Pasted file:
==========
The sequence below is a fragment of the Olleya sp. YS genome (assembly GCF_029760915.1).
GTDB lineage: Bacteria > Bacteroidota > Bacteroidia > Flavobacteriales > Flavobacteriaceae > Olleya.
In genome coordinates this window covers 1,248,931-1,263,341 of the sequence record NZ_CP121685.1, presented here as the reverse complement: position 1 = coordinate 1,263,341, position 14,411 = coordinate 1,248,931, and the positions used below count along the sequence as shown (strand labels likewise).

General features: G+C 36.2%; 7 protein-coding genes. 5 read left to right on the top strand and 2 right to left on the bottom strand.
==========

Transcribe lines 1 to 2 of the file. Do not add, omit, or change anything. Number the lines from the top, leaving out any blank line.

The sequence below is a fragment of the Olleya sp. YS genome (assembly GCF_029760915.1).
GTDB lineage: Bacteria > Bacteroidota > Bacteroidia > Flavobacteriales > Flavobacteriaceae > Olleya.